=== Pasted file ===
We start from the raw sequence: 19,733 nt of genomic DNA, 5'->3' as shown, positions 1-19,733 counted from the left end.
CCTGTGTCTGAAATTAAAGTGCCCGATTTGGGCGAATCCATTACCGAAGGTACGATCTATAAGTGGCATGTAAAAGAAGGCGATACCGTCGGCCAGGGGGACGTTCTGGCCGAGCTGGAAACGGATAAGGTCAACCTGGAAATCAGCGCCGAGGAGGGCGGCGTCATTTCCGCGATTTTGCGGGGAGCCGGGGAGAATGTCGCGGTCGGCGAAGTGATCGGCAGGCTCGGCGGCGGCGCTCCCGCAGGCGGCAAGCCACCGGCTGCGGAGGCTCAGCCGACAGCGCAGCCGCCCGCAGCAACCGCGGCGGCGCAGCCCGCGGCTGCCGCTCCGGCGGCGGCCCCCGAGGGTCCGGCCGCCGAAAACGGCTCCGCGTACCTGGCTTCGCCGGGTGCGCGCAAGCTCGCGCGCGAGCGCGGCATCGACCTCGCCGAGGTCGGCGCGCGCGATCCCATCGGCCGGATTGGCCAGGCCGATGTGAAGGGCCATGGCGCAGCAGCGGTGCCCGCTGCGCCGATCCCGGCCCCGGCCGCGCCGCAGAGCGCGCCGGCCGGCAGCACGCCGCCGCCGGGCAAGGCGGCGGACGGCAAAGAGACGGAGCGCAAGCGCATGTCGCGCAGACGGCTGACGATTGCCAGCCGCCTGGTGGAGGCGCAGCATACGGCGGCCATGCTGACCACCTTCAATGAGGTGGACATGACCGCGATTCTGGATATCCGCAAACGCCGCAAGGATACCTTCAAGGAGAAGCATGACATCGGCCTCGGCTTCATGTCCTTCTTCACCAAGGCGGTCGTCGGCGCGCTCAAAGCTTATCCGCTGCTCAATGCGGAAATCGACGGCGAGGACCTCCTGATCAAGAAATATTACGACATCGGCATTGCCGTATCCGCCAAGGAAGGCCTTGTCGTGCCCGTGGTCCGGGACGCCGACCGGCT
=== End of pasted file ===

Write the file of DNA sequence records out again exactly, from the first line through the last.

We start from the raw sequence: 19,733 nt of genomic DNA, 5'->3' as shown, positions 1-19,733 counted from the left end.
CCTGTGTCTGAAATTAAAGTGCCCGATTTGGGCGAATCCATTACCGAAGGTACGATCTATAAGTGGCATGTAAAAGAAGGCGATACCGTCGGCCAGGGGGACGTTCTGGCCGAGCTGGAAACGGATAAGGTCAACCTGGAAATCAGCGCCGAGGAGGGCGGCGTCATTTCCGCGATTTTGCGGGGAGCCGGGGAGAATGTCGCGGTCGGCGAAGTGATCGGCAGGCTCGGCGGCGGCGCTCCCGCAGGCGGCAAGCCACCGGCTGCGGAGGCTCAGCCGACAGCGCAGCCGCCCGCAGCAACCGCGGCGGCGCAGCCCGCGGCTGCCGCTCCGGCGGCGGCCCCCGAGGGTCCGGCCGCCGAAAACGGCTCCGCGTACCTGGCTTCGCCGGGTGCGCGCAAGCTCGCGCGCGAGCGCGGCATCGACCTCGCCGAGGTCGGCGCGCGCGATCCCATCGGCCGGATTGGCCAGGCCGATGTGAAGGGCCATGGCGCAGCAGCGGTGCCCGCTGCGCCGATCCCGGCCCCGGCCGCGCCGCAGAGCGCGCCGGCCGGCAGCACGCCGCCGCCGGGCAAGGCGGCGGACGGCAAAGAGACGGAGCGCAAGCGCATGTCGCGCAGACGGCTGACGATTGCCAGCCGCCTGGTGGAGGCGCAGCATACGGCGGCCATGCTGACCACCTTCAATGAGGTGGACATGACCGCGATTCTGGATATCCGCAAACGCCGCAAGGATACCTTCAAGGAGAAGCATGACATCGGCCTCGGCTTCATGTCCTTCTTCACCAAGGCGGTCGTCGGCGCGCTCAAAGCTTATCCGCTGCTCAATGCGGAAATCGACGGCGAGGACCTCCTGATCAAGAAATATTACGACATCGGCATTGCCGTATCCGCCAAGGAAGGCCTTGTCGTGCCCGTGGTCCGGGACGCCGACCGGCT